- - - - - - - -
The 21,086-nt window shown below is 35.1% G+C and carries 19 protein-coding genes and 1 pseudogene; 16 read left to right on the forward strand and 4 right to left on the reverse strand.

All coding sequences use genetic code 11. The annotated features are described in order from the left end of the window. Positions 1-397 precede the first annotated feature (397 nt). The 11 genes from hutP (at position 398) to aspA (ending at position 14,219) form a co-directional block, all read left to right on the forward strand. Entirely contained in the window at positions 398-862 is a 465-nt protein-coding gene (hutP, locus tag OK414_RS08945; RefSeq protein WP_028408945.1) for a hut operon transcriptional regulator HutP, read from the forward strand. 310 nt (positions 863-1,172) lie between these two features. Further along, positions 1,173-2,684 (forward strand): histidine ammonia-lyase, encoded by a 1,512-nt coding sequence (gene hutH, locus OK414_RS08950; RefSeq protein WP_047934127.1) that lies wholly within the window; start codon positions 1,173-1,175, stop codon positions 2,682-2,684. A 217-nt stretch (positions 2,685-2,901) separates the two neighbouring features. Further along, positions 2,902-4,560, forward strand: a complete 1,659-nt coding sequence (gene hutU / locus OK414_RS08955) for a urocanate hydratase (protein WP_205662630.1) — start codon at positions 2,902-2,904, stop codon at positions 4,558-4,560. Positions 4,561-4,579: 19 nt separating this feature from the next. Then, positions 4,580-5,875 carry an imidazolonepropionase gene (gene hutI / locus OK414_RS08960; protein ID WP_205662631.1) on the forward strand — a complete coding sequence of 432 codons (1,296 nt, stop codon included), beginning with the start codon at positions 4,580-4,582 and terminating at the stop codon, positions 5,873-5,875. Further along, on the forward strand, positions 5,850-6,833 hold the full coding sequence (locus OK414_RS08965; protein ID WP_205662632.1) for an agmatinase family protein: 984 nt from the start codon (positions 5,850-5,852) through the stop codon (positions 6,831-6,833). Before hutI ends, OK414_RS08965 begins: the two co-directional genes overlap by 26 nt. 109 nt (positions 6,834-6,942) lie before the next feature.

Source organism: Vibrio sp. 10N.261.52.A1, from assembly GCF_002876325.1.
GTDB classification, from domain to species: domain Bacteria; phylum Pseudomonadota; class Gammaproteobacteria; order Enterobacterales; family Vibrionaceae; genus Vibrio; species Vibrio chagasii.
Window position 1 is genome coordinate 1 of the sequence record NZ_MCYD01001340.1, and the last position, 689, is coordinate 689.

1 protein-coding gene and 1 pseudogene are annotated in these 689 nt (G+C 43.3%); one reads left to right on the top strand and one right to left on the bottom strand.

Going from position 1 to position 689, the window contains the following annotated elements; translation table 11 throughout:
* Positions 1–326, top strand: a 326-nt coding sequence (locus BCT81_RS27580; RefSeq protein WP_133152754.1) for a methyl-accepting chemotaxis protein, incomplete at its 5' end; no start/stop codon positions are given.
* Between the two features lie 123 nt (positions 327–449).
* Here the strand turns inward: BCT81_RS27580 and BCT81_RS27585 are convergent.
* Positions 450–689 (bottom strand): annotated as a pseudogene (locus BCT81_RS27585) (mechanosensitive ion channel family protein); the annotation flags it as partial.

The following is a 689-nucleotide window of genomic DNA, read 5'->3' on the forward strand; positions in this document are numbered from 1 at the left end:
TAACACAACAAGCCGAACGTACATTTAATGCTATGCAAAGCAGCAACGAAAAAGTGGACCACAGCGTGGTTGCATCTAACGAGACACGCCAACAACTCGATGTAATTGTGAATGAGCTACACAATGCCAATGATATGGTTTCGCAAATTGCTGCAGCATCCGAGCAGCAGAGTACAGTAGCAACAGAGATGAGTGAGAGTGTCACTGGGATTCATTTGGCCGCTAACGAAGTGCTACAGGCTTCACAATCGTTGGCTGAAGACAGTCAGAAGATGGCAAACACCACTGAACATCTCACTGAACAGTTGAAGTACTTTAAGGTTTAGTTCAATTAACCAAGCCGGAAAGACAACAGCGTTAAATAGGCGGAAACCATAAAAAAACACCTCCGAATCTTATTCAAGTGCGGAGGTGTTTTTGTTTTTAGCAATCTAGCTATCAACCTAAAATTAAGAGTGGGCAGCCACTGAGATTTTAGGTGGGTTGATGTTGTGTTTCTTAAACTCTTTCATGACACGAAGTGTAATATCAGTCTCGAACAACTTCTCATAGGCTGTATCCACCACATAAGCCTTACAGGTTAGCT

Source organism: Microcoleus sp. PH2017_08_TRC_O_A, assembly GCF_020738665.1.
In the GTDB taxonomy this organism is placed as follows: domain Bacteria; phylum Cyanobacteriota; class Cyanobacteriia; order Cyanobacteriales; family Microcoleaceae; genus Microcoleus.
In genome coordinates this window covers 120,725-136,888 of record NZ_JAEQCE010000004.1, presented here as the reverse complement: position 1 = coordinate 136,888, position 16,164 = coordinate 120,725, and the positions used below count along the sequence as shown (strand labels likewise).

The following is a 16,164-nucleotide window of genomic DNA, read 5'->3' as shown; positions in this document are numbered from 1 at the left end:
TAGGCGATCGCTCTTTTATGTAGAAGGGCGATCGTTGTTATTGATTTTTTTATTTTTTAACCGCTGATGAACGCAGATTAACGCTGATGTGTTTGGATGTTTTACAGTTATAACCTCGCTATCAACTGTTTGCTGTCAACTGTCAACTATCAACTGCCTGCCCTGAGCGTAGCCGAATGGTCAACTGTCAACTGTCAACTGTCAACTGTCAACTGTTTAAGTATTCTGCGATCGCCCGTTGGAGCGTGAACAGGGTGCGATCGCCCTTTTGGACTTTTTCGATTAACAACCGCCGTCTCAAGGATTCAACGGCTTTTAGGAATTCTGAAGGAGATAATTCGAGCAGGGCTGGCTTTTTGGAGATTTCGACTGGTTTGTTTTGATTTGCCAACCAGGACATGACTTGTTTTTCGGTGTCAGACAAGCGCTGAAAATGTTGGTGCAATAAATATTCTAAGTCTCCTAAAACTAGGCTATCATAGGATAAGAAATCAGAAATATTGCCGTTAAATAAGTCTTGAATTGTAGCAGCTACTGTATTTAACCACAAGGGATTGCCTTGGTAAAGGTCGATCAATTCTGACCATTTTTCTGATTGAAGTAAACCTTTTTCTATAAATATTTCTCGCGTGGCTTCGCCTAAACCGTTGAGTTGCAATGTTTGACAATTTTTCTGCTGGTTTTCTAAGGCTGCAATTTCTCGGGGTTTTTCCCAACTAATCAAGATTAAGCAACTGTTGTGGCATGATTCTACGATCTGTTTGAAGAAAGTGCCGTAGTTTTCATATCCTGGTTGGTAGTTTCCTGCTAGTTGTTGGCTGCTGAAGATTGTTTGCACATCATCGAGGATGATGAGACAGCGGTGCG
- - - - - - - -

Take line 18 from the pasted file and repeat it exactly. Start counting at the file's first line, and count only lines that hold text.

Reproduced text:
TAGGCGATCGCTCTTTTATGTAGAAGGGCGATCGTTGTTATTGATTTTTTTATTTTTTAACCGCTGATGAACGCAGATTAACGCTGATGTGTTTGGATGTTTTACAGTTATAACCTCGCTATCAACTGTTTGCTGTCAACTGTCAACTATCAACTGCCTGCCCTGAGCGTAGCCGAATGGTCAACTGTCAACTGTCAACTGTCAACTGTCAACTGTTTAAGTATTCTGCGATCGCCCGTTGGAGCGTGAACAGGGTGCGATCGCCCTTTTGGACTTTTTCGATTAACAACCGCCGTCTCAAGGATTCAACGGCTTTTAGGAATTCTGAAGGAGATAATTCGAGCAGGGCTGGCTTTTTGGAGATTTCGACTGGTTTGTTTTGATTTGCCAACCAGGACATGACTTGTTTTTCGGTGTCAGACAAGCGCTGAAAATGTTGGTGCAATAAATATTCTAAGTCTCCTAAAACTAGGCTATCATAGGATAAGAAATCAGAAATATTGCCGTTAAATAAGTCTTGAATTGTAGCAGCTACTGTATTTAACCACAAGGGATTGCCTTGGTAAAGGTCGATCAATTCTGACCATTTTTCTGATTGAAGTAAACCTTTTTCTATAAATATTTCTCGCGTGGCTTCGCCTAAACCGTTGAGTTGCAATGTTTGACAATTTTTCTGCTGGTTTTCTAAGGCTGCAATTTCTCGGGGTTTTTCCCAACTAATCAAGATTAAGCAACTGTTGTGGCATGATTCTACGATCTGTTTGAAGAAAGTGCCGTAGTTTTCATATCCTGGTTGGTAGTTTCCTGCTAGTTGTTGGCTGCTGAAGATTGTTTGCACATCATCGAGGATGATGAGACAGCGGTGCG